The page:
Section 4, p. 406, of the act involved in this case provides that the investigators shall be appointed by the prosecuting attorneys of the various counties. If, when appointed, they become, in fact and in law, county officers, the section must be held to be unconstitutional.

The investigators contemplated by the act under discussion are to be appointed by the prosecuting attorneys and are to work under their direction and be subject to their control. Their activities are restricted to the territorial limits of the respective counties in which they are appointed. This action concedes that their compensation is to be paid by the counties, since its sole object is to force the commissioners of Pierce county to make an appropriation for that purpose. They are to be engaged in the execution of those governmental powers which the constitution provides shall be exercised by and through the county governments. Whether they are classified as officers or deputy prosecutors, or whatever they are called, it is clear that they are county functionaries of some kind.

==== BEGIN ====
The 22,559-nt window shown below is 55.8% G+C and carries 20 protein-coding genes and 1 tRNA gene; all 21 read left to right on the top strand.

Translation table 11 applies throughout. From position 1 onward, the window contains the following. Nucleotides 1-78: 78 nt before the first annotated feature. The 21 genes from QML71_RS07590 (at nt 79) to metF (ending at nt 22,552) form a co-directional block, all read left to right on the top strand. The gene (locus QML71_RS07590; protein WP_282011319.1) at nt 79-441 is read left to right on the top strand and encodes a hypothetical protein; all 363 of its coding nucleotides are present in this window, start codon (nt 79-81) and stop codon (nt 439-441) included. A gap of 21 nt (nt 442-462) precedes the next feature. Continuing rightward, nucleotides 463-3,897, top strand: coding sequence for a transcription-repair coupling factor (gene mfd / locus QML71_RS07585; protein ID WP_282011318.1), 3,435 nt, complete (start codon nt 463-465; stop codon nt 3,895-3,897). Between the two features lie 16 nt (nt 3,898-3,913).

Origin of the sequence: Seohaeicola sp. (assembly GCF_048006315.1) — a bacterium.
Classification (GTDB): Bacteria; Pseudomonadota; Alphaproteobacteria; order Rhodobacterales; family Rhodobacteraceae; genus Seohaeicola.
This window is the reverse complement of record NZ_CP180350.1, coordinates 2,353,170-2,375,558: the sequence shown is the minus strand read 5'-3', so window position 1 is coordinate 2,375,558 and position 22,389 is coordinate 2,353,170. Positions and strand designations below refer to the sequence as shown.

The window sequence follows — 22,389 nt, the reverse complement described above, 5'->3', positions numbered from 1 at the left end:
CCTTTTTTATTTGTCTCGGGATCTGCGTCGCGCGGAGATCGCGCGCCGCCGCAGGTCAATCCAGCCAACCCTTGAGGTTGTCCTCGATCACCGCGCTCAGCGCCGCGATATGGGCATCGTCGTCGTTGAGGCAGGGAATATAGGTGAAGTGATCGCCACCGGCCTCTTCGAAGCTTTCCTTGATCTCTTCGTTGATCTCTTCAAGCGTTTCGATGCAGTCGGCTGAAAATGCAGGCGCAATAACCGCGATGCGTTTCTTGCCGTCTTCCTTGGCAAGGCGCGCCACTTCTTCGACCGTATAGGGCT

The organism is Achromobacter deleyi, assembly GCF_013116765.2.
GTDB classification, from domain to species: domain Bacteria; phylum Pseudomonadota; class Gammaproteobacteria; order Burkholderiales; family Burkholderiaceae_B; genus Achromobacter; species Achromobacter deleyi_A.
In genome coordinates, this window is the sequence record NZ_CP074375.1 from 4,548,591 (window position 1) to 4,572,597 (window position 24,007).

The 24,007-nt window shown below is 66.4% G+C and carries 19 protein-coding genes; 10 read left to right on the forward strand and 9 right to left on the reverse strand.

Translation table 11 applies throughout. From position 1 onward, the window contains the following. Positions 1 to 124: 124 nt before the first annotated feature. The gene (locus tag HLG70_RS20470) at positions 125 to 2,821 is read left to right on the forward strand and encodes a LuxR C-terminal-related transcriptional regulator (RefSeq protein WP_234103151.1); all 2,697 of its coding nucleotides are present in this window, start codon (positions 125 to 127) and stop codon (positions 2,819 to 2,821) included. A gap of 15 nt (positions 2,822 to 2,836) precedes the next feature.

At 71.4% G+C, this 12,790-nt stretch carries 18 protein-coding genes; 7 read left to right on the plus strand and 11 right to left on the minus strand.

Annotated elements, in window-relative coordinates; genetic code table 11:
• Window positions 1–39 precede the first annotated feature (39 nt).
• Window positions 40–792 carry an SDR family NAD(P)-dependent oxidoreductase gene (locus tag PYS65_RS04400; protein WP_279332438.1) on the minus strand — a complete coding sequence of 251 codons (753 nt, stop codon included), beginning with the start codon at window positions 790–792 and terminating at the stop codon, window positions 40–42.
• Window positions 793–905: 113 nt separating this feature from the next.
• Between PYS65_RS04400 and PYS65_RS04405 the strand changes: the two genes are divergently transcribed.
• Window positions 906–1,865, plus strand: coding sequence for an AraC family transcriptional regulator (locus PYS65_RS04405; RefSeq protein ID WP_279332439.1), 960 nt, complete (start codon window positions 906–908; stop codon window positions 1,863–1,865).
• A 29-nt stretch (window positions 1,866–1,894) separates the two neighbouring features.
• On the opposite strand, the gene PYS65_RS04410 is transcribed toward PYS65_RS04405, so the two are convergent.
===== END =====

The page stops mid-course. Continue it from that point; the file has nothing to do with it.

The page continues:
When classification is required, one, ordinarily, immediately resorts to accepted definitions. Thousands of definitions of office and officer may be found in "Words and Phrases," in law dictionaries, text books, and judicial opinions. Their very multiplicity renders them unsuitable for quotation. It will, perhaps, be sufficient to say that, considered generally, they fully warrant the following expression taken from the opinion of the supreme court of Ohio in the case of State ex rel. Armstrong v. Halliday, 61 Ohio St. 171, 55 N.E. 175:

"The distinguishing characteristic of a public officer is, that the incumbent, in an independent capacity, is clothed with some part of the sovereignty of the State, to be exercised in the interest of the public as required by law."

This is but a paraphrase of what is said in the standard text, Mechem on Public Officers, at page 5. It is the central thought in the definitions collected by the author of the article on "Officers" in Corpus Juris. 46 C.J. 924. This author, however, makes the following observation, with which we are in complete accord: